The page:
The Kimball Art Museum portrays a side of the meat business many visitors to Forth Worth, Texas, don’t see. If you only toured the Stockyards outside the museum, you’d miss the preceding centuries of carnivorous history.
In the late 1580s, Annibale Carracci painted two canvases that give us an idea of how meat fit into urban landscapes during Italy’s colorful Renaissance. By the late 16th century, Renaissance art entered the period of Mannerist painting, which led to the Baroque period, when the ideal proportions of High Renaissance art became exaggerated and even distorted. In the early 1580s painting, The Butcher’s Shop, Carracci’s two butchers and their gory background are examples of less-than-idealistic settings and out-of-proportion humans. The animal bodies outweigh the human bodies, and heads become dwarfed by torsos.
Called genre paintings, these images of everyday life stand in sharp contrast to the mythic portrayals of religious figures that hung in the Italian churches. Carracci, in one of his two paintings of butchers (the other, larger butcher scene is in the Christ Church Collection, Oxford, England), shows us one day — any day — in the life of a 16th-century butcher. He knew their lives because several of his family members were butchers in Bologna.
“One looks directly at you in defiant confrontation, as if he’s daring you to accept the reality of his profession with all its gore.”
There are two butchers in the Kimball Museum painting. One looks directly at you in defiant confrontation, as if he’s daring you to accept the reality of his profession with all its gore as he holds out a cut of meat for consideration. The other, eyes cast downward toward his knife, is preoccupied with the work of the day. Carracci studied with Titian in Venice, and the latter’s iconic red spills onto the canvas. There’s no blood on the floor — it’s not that messy — but the hanging carcasses are almost like stage backdrops surrounding the two men as they display their art and prepare for the next animal to slay. Nothing glorified here, but everything to see.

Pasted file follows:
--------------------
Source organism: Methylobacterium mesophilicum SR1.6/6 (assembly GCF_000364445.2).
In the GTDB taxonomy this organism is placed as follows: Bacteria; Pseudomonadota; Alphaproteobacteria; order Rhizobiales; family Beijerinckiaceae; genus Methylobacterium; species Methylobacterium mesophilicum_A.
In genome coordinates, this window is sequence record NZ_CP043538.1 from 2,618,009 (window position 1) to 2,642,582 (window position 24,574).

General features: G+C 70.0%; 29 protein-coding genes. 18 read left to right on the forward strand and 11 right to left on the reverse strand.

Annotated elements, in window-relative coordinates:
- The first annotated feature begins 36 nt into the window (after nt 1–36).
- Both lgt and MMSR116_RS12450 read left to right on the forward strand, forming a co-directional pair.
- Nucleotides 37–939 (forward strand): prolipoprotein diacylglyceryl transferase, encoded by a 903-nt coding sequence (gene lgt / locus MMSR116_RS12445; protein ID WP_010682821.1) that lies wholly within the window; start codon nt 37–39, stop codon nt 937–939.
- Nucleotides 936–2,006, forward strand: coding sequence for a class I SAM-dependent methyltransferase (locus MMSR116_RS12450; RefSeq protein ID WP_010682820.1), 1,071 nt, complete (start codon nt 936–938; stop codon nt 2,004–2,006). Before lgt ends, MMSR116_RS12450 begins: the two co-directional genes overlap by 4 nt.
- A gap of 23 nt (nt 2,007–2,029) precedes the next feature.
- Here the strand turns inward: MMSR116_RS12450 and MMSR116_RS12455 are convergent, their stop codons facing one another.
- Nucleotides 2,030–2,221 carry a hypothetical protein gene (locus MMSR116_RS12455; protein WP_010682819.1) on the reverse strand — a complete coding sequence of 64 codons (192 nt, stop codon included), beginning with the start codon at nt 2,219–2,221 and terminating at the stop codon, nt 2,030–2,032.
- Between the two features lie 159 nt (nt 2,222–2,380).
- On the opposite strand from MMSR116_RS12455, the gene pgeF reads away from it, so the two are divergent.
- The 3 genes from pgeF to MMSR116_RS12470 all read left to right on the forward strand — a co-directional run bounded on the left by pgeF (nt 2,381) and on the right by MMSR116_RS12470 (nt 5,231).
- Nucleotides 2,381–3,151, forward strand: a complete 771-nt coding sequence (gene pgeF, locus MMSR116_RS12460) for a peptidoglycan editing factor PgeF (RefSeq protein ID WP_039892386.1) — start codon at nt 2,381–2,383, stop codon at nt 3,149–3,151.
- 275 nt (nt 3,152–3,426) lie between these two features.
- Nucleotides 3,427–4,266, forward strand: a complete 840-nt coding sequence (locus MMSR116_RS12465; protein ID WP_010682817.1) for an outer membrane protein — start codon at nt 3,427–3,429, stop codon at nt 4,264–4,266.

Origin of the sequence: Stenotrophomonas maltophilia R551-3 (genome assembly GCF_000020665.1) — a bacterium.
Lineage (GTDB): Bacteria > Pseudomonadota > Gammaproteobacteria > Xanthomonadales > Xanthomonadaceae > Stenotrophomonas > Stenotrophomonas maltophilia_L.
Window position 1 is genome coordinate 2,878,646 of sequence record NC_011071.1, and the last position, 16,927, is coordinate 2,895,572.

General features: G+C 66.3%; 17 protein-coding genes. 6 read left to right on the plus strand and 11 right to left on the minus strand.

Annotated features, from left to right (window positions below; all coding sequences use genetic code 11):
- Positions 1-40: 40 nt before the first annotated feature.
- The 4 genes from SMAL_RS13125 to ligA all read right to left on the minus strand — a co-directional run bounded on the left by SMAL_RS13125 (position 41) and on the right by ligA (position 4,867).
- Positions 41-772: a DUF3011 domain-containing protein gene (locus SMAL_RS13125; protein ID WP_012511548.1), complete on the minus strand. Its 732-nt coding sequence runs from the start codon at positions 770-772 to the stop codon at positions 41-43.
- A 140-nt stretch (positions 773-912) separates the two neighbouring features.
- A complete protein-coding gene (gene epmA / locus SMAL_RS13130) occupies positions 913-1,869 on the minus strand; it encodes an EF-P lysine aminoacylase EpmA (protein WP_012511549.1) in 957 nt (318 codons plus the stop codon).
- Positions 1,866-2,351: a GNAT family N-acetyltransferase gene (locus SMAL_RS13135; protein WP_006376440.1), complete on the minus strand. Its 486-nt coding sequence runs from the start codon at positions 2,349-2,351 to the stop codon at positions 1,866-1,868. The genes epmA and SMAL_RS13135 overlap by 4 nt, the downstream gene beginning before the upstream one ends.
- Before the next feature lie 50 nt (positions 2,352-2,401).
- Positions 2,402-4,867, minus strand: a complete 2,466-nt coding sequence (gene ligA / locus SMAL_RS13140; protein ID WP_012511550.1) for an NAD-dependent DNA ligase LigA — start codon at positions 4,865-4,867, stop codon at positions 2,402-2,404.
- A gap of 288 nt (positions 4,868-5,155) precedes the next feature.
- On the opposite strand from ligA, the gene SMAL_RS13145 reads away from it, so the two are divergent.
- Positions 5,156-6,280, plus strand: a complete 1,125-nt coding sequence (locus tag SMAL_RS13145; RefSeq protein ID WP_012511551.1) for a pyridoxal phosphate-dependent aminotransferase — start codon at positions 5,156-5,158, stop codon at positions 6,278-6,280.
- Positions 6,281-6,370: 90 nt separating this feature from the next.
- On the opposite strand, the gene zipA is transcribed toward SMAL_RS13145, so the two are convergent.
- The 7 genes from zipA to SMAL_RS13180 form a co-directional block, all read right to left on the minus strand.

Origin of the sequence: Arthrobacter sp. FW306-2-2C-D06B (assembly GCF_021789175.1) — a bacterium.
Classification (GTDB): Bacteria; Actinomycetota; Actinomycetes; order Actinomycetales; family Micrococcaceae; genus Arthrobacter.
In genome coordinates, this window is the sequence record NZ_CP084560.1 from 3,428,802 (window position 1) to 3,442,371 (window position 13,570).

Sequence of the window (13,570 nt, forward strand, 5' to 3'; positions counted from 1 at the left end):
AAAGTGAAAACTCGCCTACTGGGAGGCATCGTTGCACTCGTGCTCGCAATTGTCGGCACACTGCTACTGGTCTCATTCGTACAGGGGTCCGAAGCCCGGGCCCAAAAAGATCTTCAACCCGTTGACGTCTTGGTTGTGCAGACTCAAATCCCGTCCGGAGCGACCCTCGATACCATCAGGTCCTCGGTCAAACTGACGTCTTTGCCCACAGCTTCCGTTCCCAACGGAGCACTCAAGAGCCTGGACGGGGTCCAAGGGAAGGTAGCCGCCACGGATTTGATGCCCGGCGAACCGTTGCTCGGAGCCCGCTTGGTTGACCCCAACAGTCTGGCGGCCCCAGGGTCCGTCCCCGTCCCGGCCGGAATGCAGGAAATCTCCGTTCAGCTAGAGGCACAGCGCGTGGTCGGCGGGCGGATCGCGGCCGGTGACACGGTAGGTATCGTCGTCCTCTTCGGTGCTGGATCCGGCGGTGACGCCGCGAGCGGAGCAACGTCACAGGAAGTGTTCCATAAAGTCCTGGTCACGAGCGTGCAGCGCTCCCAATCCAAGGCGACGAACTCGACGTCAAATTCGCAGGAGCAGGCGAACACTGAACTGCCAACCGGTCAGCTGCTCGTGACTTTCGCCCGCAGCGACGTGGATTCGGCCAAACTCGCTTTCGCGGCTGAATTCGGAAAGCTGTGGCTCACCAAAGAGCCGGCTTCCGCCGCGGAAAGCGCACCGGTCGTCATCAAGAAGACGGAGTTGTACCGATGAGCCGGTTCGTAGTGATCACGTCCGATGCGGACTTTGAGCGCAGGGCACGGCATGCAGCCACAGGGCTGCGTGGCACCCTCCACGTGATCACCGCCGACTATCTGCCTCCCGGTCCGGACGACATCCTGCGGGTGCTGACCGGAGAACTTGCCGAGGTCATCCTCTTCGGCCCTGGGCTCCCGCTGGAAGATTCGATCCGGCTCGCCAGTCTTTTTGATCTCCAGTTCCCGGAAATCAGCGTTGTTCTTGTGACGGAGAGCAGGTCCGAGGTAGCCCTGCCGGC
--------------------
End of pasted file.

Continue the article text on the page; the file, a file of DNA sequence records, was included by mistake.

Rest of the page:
The carcasses suspended from sturdy meat hooks above the two figures appear to be from sheep. One sheep’s head lies at the feet of one of the butchers, one of its eyes cast in the direction of another sheep hanging above, eviscerated and waiting to be skinned.
A beef carcass dominates the left-hand side of the painting, cut in half as is still the custom for wholesale cuts of meat, which today would include all eight primal cuts. (Those are chuck, rib, loin, round, flank, short plate, brisket and shank.)
We can’t tell from the painting if these are retail or wholesale butchers, but both existed throughout Europe at the time.
Outside the Kimball
Outside the museum are the Fort Worth Stockyards, whose story is more familiar for Americans who know about the role that Forth Worth played in the history and development of the U.S. meat industry. The names of Armour and Swift, written in the embankment that surrounds the Stockyards, tell visitors who made Forth Worth the largest feeder of cattle from the Western ranges.
In their new incarnation as a tourist site, the Stockyards entertain visitors with twice-daily reenactments of cattle droving. Texas Longhorns plod silently down the street attended by cowboys located in the traditional positions of a droving team.
Inside the surrounding buildings, in the late 1800s and early 1900s, packing houses practiced the art of butchering in much the same way as those Italian butchers in Carracci’s paintings. Now, in Brooklyn and other foodie destinations, shops like those in the paintings are few but gaining more appeal as consumers demand more transparency between their food (meat in this case) and their plates. Perhaps it’s time for a contemporary painter to record those new Brooklyn butchers — pristine white aprons and all.